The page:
"Grass, leaves, rocks, twigs. Sometimes we make real nice dioramas," Leonard said. "By the time we get done, it's really dressed up nice."

Competition Pieces

For a competition piece, Garrett will go so far as to mold parts from the actual animal to make it as real as possible.

"I actually cast (a mouth) from an actual dead deer. I'll shape it in the freezer and get it the way I want it, then make a rubber mold of it and a casting of it," he said. "Just this mouth alone on this (competition) deer, I'll spend a week on."

Garrett usually creates several competition pieces per year, which are special side projects for him. This year, he is working on four, and puts in countless hours creating the perfect mount.

"It takes a lot of work," Garrett said. "Just studying anatomy and being an artist and being able to recreate real life."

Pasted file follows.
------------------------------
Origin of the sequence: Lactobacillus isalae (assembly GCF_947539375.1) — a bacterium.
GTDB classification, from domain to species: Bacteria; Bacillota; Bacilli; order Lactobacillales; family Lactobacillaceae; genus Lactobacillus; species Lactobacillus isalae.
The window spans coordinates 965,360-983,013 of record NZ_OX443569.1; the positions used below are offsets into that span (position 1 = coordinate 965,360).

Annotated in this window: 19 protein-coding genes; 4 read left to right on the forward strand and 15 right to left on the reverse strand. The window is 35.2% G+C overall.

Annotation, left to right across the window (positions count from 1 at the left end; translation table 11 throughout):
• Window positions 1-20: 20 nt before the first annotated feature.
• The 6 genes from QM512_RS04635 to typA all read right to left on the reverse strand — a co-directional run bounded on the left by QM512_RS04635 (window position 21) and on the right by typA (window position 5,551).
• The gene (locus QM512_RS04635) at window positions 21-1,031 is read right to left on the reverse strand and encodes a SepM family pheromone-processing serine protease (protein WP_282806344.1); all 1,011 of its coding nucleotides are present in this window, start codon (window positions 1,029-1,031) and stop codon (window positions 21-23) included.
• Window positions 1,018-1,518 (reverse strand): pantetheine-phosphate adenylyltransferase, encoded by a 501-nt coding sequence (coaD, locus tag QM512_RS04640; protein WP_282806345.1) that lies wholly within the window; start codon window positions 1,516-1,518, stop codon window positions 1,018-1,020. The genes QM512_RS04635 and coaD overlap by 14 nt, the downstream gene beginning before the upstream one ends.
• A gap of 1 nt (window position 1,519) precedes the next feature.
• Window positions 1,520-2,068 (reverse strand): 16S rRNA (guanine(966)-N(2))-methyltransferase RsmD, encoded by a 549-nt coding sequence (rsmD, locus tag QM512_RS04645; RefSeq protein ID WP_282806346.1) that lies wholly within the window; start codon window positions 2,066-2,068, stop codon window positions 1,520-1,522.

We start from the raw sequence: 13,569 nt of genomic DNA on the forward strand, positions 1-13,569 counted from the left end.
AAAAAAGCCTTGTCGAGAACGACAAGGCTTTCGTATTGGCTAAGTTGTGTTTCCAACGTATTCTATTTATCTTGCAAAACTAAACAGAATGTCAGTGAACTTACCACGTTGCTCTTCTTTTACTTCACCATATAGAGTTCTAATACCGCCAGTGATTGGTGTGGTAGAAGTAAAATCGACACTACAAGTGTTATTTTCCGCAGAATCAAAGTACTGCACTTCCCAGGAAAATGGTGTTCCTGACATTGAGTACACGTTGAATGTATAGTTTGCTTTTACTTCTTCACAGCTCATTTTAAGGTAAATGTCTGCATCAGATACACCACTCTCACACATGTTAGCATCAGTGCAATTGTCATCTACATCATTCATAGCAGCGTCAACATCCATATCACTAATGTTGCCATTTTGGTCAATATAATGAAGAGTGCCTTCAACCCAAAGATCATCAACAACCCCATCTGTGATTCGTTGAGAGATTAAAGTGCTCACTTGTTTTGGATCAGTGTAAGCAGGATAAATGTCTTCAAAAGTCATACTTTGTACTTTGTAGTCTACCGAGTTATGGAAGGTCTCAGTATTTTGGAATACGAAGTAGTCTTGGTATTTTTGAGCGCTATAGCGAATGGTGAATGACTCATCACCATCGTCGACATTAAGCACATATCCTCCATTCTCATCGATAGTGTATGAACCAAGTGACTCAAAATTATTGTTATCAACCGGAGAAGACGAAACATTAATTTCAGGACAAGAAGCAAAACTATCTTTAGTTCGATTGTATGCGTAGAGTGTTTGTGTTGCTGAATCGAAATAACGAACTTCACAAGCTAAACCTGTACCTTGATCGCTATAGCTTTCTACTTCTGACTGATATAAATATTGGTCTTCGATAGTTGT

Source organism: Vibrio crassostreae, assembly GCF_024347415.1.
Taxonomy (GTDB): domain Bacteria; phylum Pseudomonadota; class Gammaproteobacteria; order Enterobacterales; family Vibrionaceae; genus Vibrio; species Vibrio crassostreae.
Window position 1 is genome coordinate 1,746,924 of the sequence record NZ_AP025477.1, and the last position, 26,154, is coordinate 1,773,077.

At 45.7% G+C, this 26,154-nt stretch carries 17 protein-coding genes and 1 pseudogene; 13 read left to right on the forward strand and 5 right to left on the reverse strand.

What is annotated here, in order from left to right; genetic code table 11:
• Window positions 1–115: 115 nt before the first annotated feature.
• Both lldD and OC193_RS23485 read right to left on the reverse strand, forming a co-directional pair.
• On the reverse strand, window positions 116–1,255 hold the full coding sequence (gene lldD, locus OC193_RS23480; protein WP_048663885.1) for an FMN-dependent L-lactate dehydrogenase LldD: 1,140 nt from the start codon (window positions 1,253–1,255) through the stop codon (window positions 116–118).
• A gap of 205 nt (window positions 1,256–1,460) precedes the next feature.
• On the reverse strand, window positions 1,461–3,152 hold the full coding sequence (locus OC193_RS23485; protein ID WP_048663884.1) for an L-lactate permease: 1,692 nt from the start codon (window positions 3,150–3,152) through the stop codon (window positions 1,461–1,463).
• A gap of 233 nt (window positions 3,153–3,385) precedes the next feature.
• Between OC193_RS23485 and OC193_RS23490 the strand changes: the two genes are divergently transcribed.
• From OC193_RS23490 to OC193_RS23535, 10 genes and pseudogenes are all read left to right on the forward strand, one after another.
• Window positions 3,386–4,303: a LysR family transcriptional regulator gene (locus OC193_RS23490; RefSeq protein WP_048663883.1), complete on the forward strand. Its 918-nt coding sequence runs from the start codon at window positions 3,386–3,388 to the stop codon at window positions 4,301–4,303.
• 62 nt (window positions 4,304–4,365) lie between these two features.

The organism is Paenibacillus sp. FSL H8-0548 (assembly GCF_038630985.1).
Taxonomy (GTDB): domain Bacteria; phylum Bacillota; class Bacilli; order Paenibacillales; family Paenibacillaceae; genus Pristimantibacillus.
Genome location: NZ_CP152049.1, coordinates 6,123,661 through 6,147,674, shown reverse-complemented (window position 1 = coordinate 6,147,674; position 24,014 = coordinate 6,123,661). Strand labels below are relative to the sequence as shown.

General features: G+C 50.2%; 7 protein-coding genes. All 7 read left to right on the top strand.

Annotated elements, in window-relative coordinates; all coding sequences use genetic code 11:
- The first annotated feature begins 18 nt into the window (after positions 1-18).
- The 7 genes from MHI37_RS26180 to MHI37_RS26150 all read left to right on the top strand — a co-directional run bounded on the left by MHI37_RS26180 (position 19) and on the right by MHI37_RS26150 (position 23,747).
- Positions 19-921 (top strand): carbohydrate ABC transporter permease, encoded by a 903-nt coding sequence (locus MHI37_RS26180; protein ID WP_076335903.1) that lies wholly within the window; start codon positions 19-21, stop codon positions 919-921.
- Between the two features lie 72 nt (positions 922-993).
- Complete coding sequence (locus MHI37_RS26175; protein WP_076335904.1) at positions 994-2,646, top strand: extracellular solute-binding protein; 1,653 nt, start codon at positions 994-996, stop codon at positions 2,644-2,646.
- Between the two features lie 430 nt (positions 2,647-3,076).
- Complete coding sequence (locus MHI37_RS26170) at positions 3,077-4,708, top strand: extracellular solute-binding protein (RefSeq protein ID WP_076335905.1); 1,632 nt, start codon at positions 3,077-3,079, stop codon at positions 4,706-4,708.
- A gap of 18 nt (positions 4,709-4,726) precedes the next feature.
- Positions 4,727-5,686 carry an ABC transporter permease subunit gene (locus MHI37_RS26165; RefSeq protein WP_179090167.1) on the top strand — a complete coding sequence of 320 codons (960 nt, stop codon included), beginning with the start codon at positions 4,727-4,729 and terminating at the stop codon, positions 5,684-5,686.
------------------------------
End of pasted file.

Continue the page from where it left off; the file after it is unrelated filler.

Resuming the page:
Garrett took first place honors in 2011 in the whitetail masters division through the Minnesota Taxidermy Guild -- one of only three awards given statewide, Leonard proudly points out.

"Once you've won first place in the masters (division), you can sing Glory Hallelujah," Leonard said. "It's a heck of a high honor."

The guild competition is just weeks away, and Garrett has been feverishly putting the finishing touches on another project -- a foam rock base for a dall sheep.

"I really love doing it," he said scraping a piece of rock. "It feels like work sometimes, but I pretty much like every day coming into work and putting stuff together. It's a lot of fun."

"The business has been good for us," Leonard said. "Surviving as many years solely -- 25 years -- of depending on taxidermy and we're still alive. How many father and sons work together like this?"